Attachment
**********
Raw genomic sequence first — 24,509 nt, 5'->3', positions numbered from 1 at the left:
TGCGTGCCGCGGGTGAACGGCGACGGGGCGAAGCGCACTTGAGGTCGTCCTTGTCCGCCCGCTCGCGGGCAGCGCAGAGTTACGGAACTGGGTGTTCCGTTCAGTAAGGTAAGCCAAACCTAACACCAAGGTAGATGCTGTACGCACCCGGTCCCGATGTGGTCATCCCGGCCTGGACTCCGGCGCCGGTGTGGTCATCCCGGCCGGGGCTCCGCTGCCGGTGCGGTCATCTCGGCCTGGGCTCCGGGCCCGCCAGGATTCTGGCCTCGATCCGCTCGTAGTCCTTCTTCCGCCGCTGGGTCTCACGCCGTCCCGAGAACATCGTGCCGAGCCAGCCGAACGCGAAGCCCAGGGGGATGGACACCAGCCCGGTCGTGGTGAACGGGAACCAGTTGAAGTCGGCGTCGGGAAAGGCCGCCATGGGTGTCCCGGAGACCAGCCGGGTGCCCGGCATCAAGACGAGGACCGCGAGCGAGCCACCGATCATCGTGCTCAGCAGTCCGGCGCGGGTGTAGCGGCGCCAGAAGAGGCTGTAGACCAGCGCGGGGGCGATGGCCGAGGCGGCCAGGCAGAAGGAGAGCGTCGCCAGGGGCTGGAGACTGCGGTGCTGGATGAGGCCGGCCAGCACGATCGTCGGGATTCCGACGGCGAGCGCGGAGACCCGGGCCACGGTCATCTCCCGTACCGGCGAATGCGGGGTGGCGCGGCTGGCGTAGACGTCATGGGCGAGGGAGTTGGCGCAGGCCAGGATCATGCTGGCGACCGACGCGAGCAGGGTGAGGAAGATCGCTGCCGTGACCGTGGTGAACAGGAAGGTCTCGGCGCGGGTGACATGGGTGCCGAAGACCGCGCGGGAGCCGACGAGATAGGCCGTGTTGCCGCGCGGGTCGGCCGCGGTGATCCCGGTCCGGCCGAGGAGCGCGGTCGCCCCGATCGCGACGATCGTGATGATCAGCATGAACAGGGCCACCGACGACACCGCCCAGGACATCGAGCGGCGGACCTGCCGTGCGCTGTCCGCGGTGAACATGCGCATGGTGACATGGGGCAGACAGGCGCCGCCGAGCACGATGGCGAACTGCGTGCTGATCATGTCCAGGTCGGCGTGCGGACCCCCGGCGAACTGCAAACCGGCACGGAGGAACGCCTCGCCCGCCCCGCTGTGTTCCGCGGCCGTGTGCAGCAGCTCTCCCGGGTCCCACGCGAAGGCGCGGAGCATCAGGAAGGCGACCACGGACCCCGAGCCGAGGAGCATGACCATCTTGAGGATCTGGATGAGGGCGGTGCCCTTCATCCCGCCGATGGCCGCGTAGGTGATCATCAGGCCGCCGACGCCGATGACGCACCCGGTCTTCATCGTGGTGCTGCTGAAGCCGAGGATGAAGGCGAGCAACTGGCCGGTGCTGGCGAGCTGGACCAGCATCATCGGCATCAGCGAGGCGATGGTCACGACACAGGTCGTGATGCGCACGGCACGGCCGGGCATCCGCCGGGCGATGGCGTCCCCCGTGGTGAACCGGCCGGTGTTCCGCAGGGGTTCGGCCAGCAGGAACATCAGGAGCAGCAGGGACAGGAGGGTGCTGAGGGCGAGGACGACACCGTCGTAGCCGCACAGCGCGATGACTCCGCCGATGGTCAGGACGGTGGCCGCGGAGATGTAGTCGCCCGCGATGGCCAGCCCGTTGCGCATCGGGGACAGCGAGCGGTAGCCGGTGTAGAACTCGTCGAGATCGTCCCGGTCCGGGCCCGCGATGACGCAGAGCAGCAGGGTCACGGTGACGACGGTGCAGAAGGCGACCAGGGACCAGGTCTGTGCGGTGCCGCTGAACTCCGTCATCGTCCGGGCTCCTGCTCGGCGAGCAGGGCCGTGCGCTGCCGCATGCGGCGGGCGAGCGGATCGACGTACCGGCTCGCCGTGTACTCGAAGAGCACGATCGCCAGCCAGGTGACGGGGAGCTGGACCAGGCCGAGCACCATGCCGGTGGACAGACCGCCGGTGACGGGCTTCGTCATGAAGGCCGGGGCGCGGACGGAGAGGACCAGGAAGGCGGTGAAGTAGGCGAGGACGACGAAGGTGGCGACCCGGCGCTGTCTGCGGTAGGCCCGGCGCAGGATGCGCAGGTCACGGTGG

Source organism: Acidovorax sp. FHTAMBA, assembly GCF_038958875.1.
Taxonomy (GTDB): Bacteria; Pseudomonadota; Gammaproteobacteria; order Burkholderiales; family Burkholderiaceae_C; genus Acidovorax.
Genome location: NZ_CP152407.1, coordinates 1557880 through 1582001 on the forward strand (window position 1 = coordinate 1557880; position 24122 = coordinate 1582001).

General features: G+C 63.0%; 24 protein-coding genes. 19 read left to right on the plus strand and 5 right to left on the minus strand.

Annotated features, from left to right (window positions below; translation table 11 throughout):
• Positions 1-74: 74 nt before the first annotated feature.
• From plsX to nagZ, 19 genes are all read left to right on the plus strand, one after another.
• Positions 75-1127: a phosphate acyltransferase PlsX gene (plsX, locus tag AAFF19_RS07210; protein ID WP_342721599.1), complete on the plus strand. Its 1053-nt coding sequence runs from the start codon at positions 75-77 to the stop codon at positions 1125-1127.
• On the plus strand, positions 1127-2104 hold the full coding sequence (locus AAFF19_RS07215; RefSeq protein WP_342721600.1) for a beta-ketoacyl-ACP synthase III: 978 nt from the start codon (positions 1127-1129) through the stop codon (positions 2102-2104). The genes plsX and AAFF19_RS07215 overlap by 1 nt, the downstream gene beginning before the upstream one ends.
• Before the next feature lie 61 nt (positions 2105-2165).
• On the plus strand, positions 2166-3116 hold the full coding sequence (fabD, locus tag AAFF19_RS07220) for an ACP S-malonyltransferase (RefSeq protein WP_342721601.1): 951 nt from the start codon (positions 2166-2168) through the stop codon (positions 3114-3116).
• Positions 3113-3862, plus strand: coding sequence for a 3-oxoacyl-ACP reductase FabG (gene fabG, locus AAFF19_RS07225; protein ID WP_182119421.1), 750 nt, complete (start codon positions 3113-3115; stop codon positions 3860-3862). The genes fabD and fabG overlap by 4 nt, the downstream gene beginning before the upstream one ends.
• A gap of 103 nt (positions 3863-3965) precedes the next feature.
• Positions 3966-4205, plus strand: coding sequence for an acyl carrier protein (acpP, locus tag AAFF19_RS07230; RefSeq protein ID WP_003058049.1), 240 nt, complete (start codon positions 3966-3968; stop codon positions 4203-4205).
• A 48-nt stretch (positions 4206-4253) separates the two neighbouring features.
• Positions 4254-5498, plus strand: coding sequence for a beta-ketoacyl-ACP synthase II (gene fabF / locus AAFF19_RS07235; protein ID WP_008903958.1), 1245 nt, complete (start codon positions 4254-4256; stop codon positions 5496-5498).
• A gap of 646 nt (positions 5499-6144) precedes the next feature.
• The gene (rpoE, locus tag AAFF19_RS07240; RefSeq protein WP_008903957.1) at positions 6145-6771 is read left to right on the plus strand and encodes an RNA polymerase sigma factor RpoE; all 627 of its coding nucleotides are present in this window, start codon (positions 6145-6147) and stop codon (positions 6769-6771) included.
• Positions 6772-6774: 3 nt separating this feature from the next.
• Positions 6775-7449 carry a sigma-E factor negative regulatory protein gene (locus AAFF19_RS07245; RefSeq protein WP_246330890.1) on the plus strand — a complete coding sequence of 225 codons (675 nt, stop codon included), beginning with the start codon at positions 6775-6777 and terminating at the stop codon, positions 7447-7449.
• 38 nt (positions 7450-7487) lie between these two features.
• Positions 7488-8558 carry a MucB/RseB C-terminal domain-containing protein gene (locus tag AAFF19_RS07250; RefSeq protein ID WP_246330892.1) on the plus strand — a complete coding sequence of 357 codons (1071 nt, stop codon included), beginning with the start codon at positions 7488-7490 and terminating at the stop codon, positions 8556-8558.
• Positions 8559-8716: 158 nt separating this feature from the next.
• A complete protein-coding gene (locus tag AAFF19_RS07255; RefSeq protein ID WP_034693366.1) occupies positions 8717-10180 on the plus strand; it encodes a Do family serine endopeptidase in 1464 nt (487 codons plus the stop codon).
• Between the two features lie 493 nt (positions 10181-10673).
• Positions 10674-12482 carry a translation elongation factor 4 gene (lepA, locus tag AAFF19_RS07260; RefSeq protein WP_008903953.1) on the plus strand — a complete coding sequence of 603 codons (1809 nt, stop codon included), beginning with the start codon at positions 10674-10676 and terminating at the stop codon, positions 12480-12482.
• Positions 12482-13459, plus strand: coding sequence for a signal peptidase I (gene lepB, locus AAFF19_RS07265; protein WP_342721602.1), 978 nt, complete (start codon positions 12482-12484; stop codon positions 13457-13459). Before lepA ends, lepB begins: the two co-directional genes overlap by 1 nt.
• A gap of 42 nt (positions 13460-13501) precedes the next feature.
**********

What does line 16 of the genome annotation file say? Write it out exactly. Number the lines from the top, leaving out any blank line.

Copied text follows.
• Positions 3966-4205, plus strand: coding sequence for an acyl carrier protein (acpP, locus tag AAFF19_RS07230; RefSeq protein ID WP_003058049.1), 240 nt, complete (start codon positions 3966-3968; stop codon positions 4203-4205).